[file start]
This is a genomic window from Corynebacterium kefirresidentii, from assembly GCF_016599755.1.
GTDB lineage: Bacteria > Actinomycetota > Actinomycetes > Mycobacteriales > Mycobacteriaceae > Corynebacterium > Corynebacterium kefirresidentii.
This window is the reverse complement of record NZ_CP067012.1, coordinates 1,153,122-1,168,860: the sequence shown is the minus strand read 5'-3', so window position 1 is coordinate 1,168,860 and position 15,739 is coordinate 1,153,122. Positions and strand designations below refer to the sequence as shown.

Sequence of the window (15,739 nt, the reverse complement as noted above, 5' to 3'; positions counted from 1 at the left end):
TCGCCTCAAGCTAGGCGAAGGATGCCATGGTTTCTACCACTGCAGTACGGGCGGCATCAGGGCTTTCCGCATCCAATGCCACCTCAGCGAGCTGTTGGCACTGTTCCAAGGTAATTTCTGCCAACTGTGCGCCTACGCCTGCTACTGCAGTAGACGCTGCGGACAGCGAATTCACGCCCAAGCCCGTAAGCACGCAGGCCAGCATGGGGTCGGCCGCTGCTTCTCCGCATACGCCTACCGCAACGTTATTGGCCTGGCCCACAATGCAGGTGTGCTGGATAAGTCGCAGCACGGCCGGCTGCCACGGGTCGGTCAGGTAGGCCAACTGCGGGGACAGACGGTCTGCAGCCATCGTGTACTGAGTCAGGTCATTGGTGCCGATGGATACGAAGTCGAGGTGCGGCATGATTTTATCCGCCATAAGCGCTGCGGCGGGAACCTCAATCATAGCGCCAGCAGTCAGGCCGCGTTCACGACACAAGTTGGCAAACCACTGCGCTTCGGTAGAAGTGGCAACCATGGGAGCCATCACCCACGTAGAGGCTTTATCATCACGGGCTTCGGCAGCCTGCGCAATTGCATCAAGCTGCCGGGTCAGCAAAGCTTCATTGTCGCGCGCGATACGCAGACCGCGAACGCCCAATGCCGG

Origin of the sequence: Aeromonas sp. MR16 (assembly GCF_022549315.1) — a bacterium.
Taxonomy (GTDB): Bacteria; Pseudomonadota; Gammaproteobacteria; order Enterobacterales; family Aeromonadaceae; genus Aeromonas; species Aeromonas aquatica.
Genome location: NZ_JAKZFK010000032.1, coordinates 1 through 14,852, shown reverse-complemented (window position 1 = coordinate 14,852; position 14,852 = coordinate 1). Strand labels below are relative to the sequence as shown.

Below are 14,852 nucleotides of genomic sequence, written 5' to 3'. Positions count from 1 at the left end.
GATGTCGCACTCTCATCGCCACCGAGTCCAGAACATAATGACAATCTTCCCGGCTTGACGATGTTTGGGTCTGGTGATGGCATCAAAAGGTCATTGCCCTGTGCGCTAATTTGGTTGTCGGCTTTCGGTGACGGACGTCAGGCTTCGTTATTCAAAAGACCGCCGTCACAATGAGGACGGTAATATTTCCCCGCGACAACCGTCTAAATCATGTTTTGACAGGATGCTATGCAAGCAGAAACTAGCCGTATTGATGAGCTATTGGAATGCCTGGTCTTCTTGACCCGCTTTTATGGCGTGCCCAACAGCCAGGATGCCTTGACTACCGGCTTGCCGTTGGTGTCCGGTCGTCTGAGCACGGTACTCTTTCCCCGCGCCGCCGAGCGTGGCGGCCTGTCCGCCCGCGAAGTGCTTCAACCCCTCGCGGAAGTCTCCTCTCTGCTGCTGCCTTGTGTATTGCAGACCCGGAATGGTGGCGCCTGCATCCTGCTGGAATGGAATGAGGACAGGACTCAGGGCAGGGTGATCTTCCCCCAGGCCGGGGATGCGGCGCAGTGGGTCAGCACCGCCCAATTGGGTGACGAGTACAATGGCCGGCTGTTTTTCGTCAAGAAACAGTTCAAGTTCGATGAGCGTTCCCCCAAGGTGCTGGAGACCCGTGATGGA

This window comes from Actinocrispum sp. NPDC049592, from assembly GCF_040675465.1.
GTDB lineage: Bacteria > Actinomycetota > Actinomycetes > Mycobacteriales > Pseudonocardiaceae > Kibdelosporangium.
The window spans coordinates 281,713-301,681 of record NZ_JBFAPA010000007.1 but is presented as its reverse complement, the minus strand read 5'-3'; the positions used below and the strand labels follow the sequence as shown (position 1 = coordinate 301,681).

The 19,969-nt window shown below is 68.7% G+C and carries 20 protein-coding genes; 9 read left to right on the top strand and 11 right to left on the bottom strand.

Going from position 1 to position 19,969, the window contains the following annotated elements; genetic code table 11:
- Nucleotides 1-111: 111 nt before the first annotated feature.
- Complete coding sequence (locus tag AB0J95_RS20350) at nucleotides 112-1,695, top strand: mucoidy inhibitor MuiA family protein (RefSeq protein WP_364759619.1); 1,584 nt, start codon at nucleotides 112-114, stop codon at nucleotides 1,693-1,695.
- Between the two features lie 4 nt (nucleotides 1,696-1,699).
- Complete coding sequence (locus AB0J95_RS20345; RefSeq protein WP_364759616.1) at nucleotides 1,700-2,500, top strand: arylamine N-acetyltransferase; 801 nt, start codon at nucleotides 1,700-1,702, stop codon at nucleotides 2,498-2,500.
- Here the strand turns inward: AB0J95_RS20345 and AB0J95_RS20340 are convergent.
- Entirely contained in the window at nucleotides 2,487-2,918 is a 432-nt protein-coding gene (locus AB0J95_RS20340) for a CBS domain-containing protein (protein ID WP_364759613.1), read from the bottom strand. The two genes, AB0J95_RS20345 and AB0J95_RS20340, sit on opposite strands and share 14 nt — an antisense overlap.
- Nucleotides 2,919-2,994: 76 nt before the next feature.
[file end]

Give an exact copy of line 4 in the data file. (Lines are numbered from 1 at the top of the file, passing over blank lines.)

Sequence of the window (15,739 nt, the reverse complement as noted above, 5' to 3'; positions counted from 1 at the left end):